Physicists Build the First Quantum Interface
By linking a single ion with a single proton, physicists at the University of Innsbruck have established the first quantum interface between quantum processors and optical information channels.
What's the Latest Development?
Physicists at the University of Innsbruck have taken an essential step toward creating quantum computers, which may prove vastly more powerful than today's chip-based technology. By creating a network that interfaces between a single ion and a single proton, in a way that is both "efficient and freely tunable," the physicists have created the first link between quantum processors and optical information channels. "At the core of the experiment lies an optical resonator consisting of two highly reflective mirrors. Photons bounce back and forth up to 25,000 times between these mirrors, interacting with the ion, before escaping through one mirror into an optical fiber."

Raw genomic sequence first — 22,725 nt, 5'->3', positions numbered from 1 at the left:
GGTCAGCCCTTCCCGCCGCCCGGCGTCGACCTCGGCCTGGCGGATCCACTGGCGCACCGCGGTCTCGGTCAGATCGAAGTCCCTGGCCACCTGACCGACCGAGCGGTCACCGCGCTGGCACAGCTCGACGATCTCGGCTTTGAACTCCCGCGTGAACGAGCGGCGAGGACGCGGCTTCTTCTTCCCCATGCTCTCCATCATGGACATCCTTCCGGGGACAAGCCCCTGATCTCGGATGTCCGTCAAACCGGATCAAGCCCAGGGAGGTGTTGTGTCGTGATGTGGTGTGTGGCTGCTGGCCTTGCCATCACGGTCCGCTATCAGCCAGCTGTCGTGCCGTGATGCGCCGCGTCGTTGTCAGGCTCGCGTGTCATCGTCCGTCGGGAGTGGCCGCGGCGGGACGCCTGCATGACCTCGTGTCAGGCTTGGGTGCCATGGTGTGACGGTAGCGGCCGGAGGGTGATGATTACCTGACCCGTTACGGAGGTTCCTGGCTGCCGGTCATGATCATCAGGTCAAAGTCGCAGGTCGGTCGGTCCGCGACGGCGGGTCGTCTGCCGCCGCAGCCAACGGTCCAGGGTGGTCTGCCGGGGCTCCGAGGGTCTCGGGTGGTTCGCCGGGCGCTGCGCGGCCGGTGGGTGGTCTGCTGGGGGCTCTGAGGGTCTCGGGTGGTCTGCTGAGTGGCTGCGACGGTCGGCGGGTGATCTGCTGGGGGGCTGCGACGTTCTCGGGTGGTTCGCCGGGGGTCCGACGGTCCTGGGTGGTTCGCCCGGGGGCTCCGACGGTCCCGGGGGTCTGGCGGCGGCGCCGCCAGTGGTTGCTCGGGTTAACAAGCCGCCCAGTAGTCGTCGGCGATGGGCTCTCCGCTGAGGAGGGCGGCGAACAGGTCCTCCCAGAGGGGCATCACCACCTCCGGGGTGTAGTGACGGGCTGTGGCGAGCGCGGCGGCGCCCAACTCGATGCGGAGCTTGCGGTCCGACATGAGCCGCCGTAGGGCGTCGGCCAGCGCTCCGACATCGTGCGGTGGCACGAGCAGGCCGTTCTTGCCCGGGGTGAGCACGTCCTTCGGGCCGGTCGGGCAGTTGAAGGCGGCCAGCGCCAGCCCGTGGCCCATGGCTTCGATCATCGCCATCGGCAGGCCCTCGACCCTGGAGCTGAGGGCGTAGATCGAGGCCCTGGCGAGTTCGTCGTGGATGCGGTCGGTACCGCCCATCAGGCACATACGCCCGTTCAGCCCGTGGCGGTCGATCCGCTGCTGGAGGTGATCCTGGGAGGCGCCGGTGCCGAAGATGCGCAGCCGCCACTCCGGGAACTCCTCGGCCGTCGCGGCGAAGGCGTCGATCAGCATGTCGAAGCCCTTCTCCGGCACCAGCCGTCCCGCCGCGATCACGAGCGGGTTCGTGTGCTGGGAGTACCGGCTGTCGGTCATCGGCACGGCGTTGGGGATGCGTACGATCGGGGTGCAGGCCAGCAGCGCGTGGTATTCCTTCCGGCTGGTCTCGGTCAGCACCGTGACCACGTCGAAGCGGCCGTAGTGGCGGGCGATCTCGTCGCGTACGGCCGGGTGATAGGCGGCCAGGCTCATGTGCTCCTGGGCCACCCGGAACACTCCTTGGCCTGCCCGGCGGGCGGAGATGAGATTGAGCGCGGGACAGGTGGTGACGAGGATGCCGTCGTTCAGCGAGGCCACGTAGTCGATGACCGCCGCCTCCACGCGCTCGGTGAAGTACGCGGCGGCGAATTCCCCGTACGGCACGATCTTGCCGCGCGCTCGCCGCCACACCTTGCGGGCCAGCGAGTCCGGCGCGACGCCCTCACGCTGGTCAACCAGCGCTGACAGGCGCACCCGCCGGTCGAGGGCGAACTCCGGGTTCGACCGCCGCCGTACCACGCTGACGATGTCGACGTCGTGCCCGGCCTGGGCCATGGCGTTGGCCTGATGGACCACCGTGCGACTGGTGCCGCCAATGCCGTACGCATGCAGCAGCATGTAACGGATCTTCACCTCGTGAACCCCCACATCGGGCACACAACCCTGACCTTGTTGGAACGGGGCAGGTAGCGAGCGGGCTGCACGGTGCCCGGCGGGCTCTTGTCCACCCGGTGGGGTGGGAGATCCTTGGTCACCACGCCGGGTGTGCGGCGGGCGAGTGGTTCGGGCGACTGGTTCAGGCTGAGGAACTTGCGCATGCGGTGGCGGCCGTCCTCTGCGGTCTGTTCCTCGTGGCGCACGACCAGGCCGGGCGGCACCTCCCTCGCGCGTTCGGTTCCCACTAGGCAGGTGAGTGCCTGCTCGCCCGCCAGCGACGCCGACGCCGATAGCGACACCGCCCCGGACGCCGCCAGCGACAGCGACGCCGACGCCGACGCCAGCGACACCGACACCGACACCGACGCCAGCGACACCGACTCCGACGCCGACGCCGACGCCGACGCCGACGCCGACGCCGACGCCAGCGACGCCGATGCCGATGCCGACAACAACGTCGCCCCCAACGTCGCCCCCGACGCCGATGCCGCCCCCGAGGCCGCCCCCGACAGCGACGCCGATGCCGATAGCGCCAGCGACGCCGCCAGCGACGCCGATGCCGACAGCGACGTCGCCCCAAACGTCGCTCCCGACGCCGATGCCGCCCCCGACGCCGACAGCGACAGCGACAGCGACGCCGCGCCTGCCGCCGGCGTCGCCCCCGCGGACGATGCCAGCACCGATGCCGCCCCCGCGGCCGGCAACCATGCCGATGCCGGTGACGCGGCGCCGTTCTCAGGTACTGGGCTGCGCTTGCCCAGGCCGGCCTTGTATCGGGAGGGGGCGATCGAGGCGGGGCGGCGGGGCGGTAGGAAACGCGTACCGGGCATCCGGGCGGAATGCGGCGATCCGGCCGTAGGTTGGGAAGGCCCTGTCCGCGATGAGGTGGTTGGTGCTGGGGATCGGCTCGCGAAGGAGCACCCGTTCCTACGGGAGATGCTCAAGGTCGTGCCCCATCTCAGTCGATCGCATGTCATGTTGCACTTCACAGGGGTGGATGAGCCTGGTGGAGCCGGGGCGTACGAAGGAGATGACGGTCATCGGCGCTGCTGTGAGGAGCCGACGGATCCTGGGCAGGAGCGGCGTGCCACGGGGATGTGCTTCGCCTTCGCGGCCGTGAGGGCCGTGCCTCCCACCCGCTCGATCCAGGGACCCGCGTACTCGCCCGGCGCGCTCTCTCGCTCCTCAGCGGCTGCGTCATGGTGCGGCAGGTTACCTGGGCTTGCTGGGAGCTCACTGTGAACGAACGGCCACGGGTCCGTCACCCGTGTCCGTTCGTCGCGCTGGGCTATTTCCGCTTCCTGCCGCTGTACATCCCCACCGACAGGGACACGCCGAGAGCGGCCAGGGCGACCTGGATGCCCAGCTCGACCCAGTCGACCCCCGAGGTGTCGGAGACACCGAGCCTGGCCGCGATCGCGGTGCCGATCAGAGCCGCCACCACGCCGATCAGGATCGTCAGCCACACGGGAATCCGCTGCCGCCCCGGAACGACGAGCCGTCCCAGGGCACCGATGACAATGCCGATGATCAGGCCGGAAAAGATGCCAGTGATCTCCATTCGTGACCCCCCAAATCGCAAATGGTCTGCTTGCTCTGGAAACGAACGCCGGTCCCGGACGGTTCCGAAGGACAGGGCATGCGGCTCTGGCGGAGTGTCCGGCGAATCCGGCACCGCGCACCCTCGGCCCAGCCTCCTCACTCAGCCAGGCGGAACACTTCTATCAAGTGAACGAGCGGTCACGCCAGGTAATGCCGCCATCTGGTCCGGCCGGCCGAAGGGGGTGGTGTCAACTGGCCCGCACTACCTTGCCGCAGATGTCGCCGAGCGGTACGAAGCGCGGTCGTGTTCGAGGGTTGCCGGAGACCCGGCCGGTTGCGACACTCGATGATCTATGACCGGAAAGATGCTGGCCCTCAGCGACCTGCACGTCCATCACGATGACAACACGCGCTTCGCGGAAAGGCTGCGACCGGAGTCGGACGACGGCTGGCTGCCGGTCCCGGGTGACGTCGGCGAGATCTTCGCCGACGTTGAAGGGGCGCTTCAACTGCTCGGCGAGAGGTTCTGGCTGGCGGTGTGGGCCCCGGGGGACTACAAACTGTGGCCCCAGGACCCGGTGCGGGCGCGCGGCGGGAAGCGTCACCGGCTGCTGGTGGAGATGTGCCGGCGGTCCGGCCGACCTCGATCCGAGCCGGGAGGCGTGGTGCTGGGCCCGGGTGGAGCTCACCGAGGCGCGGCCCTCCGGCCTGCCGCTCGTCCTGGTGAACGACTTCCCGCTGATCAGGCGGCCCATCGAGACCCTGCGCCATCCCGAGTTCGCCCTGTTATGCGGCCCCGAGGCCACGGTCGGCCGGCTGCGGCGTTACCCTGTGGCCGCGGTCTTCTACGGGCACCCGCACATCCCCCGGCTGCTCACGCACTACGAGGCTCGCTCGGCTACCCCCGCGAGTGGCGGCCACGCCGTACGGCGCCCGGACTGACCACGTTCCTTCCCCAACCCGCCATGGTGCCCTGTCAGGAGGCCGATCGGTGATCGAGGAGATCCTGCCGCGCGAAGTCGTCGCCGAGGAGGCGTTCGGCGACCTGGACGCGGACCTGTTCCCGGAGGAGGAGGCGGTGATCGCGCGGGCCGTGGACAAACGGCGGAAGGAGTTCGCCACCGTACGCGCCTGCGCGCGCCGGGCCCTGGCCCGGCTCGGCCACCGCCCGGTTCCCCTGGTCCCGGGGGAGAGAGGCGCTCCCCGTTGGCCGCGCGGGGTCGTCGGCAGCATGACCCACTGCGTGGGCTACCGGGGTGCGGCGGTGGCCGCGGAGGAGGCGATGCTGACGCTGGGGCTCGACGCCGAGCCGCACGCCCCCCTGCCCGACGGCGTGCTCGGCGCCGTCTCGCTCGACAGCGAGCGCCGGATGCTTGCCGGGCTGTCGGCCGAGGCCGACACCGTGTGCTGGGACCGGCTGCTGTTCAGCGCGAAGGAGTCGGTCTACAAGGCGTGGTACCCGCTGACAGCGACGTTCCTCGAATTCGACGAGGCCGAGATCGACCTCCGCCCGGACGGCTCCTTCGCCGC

What's the Big Idea?
Unlike classical information, quantum data cannot be copied without being corrupted, thus physicists must find a way to transfer the data between matter and light using entanglement, "the quantum property in which the state of one particle depends on the state of a second." Tracy Northup of the University of Innsbruck's Institute for Experimental Physics said: "Whenever we have to transfer quantum information from processing sites to communication channels, and vice versa, we’re going to need an interface between light and matter." Having a better understanding of this essential interface may help to develop quantum computers as well as a quantum Internet.
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PAUL RATJE / Contributor
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